Mark’s Jesus is absolutely convinced that everything he has announced will occur during the lifetime of his audience. We know Jesus died around 30 C.E and the Temple was destroyed in 70 C.E.
That Jesus survived birth, and lived approximately to the age of thirty, places him in a very select 10 percent of the population of his time and place. A large portion of Jesus’ audience would have been considerably younger than he, severely disease-ridden, and facing ten or fewer years of life-expectancy.
In the light of this data from paleopathology (the study of ancient disease), it would seem Jesus expected the political end of Israel much sooner than it actually occurred.
He is so positive that he gives his word of honor: “Truly, I
tell you” and “Heaven and earth will pass away but my
words will not pass away” (Mk 13:30-31). Secrecy, lying, and deception are so integral a part of
safeguarding Mediterranean honor that people are at a loss to know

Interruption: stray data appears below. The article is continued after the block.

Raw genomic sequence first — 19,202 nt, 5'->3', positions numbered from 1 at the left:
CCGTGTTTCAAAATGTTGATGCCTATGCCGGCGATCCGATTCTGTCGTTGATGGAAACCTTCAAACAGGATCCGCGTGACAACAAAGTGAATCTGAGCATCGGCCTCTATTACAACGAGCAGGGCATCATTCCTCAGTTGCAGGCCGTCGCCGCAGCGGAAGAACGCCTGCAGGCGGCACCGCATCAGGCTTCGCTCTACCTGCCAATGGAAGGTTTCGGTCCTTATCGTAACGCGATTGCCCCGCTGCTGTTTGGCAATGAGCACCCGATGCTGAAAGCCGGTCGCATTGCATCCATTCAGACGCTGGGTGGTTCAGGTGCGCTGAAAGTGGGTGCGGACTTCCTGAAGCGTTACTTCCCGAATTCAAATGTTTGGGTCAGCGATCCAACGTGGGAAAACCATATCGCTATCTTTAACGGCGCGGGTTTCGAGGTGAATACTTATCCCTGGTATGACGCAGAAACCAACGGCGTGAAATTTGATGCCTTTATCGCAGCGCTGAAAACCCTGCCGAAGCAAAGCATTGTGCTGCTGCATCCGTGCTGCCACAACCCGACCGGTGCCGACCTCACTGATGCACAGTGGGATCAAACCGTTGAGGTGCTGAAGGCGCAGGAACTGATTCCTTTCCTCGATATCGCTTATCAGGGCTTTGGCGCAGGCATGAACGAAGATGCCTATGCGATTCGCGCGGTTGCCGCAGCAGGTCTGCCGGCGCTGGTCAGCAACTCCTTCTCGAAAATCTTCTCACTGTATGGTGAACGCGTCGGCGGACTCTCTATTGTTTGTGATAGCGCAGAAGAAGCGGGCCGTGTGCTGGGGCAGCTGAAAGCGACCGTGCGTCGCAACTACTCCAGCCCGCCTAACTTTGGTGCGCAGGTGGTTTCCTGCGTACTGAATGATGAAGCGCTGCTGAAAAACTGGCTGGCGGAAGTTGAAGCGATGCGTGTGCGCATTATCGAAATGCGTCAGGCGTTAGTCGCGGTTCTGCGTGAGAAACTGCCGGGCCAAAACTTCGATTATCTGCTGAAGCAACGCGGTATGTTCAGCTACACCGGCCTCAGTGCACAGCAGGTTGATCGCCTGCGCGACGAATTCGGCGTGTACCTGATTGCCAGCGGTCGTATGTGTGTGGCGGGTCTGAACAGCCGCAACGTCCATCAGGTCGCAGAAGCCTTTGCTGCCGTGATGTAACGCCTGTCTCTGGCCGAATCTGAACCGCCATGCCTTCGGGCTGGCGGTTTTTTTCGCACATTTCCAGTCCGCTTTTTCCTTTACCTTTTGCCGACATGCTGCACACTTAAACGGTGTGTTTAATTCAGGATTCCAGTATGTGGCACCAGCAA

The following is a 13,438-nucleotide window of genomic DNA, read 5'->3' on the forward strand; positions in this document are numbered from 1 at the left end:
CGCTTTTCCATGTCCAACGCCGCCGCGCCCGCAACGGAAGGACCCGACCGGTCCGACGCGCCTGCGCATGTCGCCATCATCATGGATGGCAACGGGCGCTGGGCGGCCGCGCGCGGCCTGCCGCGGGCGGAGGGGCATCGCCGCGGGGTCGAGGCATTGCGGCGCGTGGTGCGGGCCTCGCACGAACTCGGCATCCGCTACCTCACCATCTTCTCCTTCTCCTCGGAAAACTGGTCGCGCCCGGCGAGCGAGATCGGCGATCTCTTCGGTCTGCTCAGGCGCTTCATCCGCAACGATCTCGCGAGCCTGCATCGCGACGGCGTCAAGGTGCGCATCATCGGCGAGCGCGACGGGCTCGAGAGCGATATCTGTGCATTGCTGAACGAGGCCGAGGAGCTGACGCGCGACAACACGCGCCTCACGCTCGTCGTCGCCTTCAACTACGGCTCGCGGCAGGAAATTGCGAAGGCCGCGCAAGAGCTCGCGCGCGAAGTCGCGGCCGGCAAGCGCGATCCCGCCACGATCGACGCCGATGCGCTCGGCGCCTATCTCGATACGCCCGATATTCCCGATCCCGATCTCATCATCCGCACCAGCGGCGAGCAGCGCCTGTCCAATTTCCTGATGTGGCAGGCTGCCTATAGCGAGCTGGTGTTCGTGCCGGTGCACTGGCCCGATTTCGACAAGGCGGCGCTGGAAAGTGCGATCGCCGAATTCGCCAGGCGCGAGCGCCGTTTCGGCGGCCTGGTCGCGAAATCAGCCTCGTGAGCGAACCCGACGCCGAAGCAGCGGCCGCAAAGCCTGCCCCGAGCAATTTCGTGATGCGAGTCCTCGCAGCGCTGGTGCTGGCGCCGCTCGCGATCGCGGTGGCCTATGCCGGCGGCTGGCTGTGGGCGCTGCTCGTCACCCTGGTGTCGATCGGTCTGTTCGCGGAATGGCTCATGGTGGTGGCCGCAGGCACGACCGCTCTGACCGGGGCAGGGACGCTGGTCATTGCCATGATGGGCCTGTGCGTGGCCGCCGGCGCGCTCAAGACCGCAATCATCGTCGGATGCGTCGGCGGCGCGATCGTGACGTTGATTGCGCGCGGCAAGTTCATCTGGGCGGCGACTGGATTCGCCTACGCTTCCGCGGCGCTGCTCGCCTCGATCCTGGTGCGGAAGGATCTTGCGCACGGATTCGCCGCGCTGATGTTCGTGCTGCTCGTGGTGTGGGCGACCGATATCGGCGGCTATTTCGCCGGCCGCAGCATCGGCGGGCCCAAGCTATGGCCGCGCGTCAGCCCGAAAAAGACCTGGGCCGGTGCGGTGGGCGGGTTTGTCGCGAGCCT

when someone is telling the truth. To guarantee the truth of what one
says, a person swears an oath: “By my life;” “As I
live,” “Truly, Truly I say to you,” and the like.
Another way to guarantee the truth of one’s statement is to say, “even if the impossible should happen, what I tell you is impossible not to happen. Heaven and earth are God’s good creation and will last forever. Even if you can imagine the impossible (that they will disappear), my impossible sounding statement is definitely going to occur.”
Westerners love to plan for the future. They invented future planning, believing they can estimate and cause events to take place within the next five to twenty-five years. Like the disciples, they too would like to know and try to calculate when “the end” will happen. As the year 2000 approached, many Christians (attempted) to make a similar guess-timate.
Everyone needs to re-read Jesus’ final words: “No one knows, neither the angels in heaven, nor the Son, but only the Father” (Mk 13:32).
And he’s not telling!